Reyner Banham called her “the mother of us all,” and no one did more than Esther McCoy to win respect for Southern California modernism. David Gebhard and Robert Winter, who produced the definitive guide to LA architecture, praised her “one-woman crusade” to raise awareness of the city’s modernist heritage through her books on several generations of talent. Her essays and journalism were equally brilliant and even more influential, and the best of those short pieces are assembled in this anthology.
Don’t try reading it in bed or you may never get to sleep: the temptation to turn every page is too great. Lyrical, impassioned, alive with sharp phrases and insights, McCoy’s writing carries you along as it introduces a wonderful cast of characters: the Greene brothers, Frank Gehry, Irving Gill, Konrad Wachsmann, J.R. Davidson, and Cesar Pelli. There’s wonder in her voice as she describes the Bradbury Building as “a vast hall full of light” at a time when it languished in obscurity. She evokes the quirky spirit of Grandma Prisbey’s Bottle Village in Simi Valley and the mastery of Louis Kahn’s Salk Institute in La Jolla. “Flat as a tortilla and sleek as a Bugatti” is her memorable description of Arts & Architecture magazine, and she matches that phrase with her sketch of its publisher, John Entenza: “His shoes and his mind were always nicely polished. Forever urban, no one was ever less seduced by the California sun. Yet it was the California sun rather than the hearth that was at the base of the Case Study Houses.”
Born in 1904, McCoy grew up in the Midwest and moved at age 21 to New York’s Greenwich Village, where she supported herself as a writer by doing research for Theodore Dreiser, accompanying him to Moscow and Berlin. In 1932, she took a train to California and, emerging at a stop in San Bernardino, was seduced by the aroma of the orange groves. During the war she worked as an engineering draftsman at Douglas Aircraft and then became R. M. Schindler’s sole assistant, having failed to gain admittance to USC’s School of Architecture. “Less to unlearn,” was his comment as he hired her at $1 an hour. Working on Schindler’s drawings in the Kings Road house introduced her to the potential of architecture, as an art and a discipline, and launched her on a new career as a critic—though she continued to write fiction. Five California Architects, published in 1960, made her reputation. Her last essay, written a few months before her death in 1988 and reprinted here, was an introduction to the Museum of Contemporary Art’s Case Study House exhibition catalog.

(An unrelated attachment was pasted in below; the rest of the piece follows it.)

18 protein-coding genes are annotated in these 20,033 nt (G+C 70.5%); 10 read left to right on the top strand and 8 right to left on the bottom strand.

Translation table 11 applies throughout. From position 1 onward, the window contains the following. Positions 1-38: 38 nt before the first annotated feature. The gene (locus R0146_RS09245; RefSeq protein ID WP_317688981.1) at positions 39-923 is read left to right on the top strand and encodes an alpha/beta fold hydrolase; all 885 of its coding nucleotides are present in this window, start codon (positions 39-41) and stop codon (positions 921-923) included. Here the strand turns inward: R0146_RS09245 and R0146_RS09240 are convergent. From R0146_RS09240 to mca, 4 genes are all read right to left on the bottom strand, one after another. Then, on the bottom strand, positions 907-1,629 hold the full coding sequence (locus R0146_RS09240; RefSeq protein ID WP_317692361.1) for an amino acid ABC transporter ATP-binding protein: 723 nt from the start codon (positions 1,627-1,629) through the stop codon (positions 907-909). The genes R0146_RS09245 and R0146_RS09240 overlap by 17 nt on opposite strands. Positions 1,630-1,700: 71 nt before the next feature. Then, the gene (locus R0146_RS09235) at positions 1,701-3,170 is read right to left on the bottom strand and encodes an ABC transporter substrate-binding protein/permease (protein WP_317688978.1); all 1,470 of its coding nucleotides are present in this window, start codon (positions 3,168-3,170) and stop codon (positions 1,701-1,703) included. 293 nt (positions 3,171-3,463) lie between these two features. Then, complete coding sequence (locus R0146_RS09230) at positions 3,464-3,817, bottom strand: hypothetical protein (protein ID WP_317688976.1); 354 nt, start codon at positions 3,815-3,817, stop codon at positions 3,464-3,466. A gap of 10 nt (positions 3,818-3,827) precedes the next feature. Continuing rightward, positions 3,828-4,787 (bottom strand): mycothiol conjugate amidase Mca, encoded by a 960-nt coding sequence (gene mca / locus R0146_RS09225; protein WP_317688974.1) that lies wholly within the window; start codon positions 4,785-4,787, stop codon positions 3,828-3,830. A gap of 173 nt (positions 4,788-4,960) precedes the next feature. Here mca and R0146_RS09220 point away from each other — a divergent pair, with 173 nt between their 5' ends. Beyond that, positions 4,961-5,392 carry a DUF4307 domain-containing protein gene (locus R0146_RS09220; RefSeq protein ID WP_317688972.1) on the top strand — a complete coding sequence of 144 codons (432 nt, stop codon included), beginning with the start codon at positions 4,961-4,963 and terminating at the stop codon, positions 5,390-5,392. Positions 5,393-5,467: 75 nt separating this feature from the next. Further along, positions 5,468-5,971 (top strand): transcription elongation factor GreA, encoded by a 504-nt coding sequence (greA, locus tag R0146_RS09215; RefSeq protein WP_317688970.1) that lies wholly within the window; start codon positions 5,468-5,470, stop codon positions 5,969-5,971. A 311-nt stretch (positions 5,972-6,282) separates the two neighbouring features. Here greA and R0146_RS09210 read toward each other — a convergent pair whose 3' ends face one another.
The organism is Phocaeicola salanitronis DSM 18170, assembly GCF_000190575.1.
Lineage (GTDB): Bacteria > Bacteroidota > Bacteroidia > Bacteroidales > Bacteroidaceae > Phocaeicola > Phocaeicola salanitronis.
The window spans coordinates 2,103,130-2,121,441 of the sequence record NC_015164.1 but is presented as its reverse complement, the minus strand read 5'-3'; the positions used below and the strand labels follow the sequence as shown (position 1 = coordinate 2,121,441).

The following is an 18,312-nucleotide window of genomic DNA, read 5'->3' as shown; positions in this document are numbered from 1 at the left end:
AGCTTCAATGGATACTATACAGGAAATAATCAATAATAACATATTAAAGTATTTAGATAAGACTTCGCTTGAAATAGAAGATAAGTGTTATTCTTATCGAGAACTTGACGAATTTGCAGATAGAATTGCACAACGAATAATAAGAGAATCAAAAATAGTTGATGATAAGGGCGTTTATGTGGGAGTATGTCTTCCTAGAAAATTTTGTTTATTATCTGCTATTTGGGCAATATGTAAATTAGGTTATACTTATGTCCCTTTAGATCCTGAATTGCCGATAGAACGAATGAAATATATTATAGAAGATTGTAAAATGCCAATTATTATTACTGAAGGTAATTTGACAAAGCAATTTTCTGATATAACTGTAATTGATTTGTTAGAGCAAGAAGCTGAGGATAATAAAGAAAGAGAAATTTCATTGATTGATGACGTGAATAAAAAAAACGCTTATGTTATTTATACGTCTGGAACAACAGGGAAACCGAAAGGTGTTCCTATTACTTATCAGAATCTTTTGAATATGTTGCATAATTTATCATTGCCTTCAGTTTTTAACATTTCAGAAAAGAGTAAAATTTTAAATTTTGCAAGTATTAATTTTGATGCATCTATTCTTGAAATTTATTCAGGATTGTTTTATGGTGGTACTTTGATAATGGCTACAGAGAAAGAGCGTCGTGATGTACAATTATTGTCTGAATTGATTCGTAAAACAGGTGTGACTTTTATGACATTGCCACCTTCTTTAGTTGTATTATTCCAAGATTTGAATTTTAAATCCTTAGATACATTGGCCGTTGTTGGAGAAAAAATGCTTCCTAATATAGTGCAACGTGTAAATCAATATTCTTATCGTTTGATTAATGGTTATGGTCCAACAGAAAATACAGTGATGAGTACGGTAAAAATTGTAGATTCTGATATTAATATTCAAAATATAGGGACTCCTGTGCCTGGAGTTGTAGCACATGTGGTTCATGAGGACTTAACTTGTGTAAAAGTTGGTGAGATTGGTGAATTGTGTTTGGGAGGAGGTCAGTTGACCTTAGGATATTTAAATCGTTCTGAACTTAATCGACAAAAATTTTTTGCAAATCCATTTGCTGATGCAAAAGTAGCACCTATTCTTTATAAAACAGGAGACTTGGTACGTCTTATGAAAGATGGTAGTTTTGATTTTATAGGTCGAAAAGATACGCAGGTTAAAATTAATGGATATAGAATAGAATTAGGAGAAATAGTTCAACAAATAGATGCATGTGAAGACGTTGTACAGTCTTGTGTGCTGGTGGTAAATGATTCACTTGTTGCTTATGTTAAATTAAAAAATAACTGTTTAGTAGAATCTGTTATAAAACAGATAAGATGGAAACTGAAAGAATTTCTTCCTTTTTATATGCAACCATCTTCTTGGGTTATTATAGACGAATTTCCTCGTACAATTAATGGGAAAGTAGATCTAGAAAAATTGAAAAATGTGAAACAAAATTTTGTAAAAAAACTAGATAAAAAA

“California changes everyone,” wrote McCoy. “The messages sent to the East hit the Rockies and bounced back. We were on our own, no one was watching.” That was not literally true—LA was closer in spirit to Europe than New York in the mid-20th century. Its exiles were able to realize their ideas and transmit them worldwide. McCoy called it a “private proving ground” that fostered experimentation. Sadly, that has become much less common as the city has grown and its arteries have hardened.
As editor of this anthology, and co-curator of a recent exhibition on McCoy at the MAK Center, Susan Morgan has immersed herself in her subject, culling a mass of material to select pieces that reinforce each other and contributing graceful introductory texts. Like Banham, who approached McCoy in 1965 with a sense of awe and then found her to be a wonderful companion, you’ll be dazzled by her erudition and imbued with her sense of joy. Nobody has brought architecture to life in words as well as she did for more than four decades.